Born Free Foundation - Keep Wildlife in the Wild

Awards for Great Ape Conservationists

12 August 2015

Categories: Homepage News, Primates Campaign News

Ian Redmond

Mamadou Saidou Deba Barry

Four inspirational conservationists win second GRASP Ian Redmond Conservation Awards, supported by Born Free.

Four frontline conservationists who devote their lives to battle poachers and illegal traders, train veterinarians, promote community engagement and return Great Apes to the wild have been recognised for their crucial and important work as the latest winners of the Great Apes Survival Partnership (GRASP) Ian Redmond Conservation Awards.

These prestigious Awards, presented in partnership with the Born Free Foundation, were created in 2012 to encourage innovation, build partnerships, inspire leadership, and offer hope in the field of Great Ape conservation. They also honour the work of world-renowned conservationist and Born Free Foundation wildlife consultant, Ian Redmond OBE, who was instrumental in launching GRASP in 2001.

Each GRASP Ian Redmond Conservation Awards winner receives a plaque and US$5,000 to support their project, made possible through generous grants from GRASP and the Born Free Foundation.

Ian Redmond OBE said:

“The work of these four people is inspirational. I am proud to recognise such outstanding individuals who display exactly the kind of innovative thinking we are going to need if apes are to survive – indeed to thrive – in their natural habitats. And in the run up to the Paris climate talks in December 2015, international recognition of the importance of tropical forests has never been greater. Apes are among the most important ‘gardeners of the forest’ and these conservationists don’t just save apes, they play an important role in keeping the forests healthy and the climate stable for the benefit of all.”

The winners of this year’s Awards, chosen by a review panel comprised of Great Ape experts, are:

Peter Apell, from Uganda, East Africa, who trains local veterinarians and provides emergency care for apes caught in snares as part of the Chimpanzee Health Interventions Monitoring Programme (CHIMP)

Mamadou Saidou Deba Barry, from Guinea, West Africa, who investigates the illegal trade in Great Apes and other endangered wildlife as part of the Guinée-Application de la Loi Faunique (GALF) programme, which operates as part of the EAGLE Network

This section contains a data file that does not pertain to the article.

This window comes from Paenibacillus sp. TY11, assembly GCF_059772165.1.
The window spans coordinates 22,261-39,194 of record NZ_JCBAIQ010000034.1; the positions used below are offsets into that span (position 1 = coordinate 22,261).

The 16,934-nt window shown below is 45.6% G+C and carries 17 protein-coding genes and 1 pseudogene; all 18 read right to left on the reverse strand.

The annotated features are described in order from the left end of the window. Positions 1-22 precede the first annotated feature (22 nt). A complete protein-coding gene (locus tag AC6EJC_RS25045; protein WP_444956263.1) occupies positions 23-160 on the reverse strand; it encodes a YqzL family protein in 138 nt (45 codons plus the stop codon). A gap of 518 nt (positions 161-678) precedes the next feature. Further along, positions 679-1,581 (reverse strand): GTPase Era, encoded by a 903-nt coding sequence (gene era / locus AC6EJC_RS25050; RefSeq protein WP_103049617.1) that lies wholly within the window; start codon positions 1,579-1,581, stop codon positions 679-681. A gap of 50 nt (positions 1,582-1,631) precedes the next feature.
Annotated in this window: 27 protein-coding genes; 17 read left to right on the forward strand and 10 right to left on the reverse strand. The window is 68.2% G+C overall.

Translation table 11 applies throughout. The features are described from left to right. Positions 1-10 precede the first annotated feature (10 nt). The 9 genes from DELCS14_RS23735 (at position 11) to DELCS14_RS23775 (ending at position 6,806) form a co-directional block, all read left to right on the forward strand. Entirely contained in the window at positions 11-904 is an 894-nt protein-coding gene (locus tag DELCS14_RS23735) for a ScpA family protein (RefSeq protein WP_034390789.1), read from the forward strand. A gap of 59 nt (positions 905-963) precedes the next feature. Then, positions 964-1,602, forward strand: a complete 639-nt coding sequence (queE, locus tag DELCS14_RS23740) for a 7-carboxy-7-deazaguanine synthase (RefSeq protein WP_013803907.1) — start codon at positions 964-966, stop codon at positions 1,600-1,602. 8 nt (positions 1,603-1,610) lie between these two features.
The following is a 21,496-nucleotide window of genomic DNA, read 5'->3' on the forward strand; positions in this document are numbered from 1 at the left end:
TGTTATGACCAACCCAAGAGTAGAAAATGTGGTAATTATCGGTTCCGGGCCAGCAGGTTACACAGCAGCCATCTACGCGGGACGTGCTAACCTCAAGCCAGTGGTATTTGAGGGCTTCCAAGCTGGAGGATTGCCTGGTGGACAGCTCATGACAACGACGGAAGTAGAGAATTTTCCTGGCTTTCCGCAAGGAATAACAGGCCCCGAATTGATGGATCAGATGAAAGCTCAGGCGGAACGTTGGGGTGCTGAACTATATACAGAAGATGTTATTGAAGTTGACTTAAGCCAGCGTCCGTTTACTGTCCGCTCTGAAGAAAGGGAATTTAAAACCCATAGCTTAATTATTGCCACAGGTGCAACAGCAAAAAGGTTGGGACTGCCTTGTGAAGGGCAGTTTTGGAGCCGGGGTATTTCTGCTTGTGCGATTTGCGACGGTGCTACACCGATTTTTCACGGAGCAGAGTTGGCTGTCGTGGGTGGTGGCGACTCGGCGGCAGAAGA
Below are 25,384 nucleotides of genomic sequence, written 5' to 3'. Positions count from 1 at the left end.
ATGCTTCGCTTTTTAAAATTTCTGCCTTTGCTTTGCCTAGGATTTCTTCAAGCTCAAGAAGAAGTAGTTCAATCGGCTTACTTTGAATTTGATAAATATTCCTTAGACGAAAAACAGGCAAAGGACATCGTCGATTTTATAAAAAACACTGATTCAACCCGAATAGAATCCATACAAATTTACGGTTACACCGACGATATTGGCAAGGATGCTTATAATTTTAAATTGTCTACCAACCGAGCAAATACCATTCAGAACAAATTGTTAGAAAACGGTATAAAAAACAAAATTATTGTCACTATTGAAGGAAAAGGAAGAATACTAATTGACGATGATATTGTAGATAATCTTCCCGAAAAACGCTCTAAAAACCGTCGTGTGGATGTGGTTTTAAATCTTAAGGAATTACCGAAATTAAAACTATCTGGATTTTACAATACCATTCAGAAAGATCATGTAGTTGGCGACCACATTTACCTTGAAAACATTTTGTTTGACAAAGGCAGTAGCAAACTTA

Edwin Sabuhoro, from Rwanda, Central Africa, who promotes community-based conservation and alternative livelihoods in and around the Volcanoes National Park through Iby'Iwacu Cultural Village

Jamartin Sihite, from Indonesia, South East Asia, who has successfully reintroduced 167 orangutans into the wild and protected rainforests since 2012 through the Bornean Orangutan Survival Foundation (BOSF).

Born Free Foundation President, Will Travers OBE, said:

“There are many unsung heroes working on the conservation frontline, trying to bring greater attention to the protection and conservation to great apes in Africa and Asia. The GRASP Ian Redmond Conservation Awards are an important way of recognising the vital contribution made by these dedicated individuals and provide useful funding support for their efforts. Along with other partners, Born Free is delighted to be able to sponsor the Awards and this year’s outstanding winners.”

GRASP coordinator, Doug Cress, added:

“GRASP is pleased to be able to support the work of these dedicated Africans and Asians. They represent the future of Great Ape conservation, and they give us hope.”

The winners were announced at the GRASP Regional Meeting – Southeast Asia, which was held recently in Kota Kinabalu, Sabah, Malaysia.

GRASP is a unique alliance of 100 member nations, research institutions, conservation organisations, United Nations agencies and private supporters committed to the long-term survival of great apes. Winners of the inaugural GRASP Ian Redmond Conservation Awards in 2012 came from Nigeria, Cameroon and Indonesia, reflecting the vast scope of GRASP’s work.

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